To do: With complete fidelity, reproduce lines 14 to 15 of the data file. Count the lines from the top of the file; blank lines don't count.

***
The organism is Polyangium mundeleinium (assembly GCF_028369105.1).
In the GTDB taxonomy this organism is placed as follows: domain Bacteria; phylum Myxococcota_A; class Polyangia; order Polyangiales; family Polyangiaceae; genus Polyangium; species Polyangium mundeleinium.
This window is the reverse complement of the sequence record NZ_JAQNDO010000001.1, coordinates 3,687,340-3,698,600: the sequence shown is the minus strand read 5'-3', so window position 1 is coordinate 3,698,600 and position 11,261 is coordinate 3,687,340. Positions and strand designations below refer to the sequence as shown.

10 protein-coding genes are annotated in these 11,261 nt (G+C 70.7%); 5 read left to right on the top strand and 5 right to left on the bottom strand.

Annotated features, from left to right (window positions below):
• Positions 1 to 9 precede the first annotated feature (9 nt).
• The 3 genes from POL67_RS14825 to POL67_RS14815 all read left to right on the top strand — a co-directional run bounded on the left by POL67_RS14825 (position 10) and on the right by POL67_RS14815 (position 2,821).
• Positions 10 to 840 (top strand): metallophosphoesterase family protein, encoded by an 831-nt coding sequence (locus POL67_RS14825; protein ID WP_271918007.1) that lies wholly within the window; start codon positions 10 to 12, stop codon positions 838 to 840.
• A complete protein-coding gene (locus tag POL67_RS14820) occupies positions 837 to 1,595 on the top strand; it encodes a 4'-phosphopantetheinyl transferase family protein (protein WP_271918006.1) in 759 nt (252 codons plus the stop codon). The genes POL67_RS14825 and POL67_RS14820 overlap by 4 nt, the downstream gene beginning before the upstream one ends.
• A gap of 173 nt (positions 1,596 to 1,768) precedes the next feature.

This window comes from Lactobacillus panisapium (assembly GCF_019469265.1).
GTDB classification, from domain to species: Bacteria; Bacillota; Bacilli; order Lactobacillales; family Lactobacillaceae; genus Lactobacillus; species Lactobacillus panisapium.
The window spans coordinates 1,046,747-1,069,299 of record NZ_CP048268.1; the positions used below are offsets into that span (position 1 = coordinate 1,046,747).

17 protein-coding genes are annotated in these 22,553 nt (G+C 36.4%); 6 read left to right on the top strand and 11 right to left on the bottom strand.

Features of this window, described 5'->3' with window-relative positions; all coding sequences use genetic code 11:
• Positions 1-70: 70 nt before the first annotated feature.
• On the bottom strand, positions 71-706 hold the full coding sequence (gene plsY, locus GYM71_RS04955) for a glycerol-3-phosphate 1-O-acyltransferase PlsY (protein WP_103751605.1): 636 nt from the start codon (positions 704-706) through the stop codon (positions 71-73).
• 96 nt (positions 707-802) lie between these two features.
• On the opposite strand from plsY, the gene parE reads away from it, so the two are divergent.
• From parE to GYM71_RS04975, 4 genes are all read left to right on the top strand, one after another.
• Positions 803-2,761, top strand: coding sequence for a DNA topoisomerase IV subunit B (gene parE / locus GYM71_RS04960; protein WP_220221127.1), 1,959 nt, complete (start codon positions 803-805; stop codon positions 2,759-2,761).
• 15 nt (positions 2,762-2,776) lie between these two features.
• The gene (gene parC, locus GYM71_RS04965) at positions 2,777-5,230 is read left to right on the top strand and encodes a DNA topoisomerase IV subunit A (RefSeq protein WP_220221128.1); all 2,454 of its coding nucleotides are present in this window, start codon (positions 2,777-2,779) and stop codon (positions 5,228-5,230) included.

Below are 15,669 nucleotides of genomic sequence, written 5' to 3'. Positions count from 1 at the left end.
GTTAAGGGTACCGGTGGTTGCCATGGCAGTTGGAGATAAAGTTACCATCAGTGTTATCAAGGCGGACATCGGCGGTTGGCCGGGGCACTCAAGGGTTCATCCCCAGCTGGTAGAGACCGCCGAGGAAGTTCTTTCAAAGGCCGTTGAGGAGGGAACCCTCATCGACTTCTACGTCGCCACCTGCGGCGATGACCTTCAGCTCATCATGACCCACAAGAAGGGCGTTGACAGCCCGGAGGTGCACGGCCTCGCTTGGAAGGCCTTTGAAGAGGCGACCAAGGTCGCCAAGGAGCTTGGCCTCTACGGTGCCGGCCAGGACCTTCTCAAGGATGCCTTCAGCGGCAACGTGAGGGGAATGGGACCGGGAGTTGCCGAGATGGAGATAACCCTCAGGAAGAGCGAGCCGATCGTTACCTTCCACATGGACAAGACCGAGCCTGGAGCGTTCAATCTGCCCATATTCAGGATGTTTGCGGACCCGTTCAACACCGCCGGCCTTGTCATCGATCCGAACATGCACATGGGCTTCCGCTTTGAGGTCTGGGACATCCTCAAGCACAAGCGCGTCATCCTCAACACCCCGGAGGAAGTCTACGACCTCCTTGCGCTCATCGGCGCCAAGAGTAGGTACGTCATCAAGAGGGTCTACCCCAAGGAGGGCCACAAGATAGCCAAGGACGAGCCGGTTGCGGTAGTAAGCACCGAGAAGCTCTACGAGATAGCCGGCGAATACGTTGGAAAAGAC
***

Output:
17 protein-coding genes are annotated in these 22,553 nt (G+C 36.4%); 6 read left to right on the top strand and 11 right to left on the bottom strand.

Features of this window, described 5'->3' with window-relative positions; all coding sequences use genetic code 11: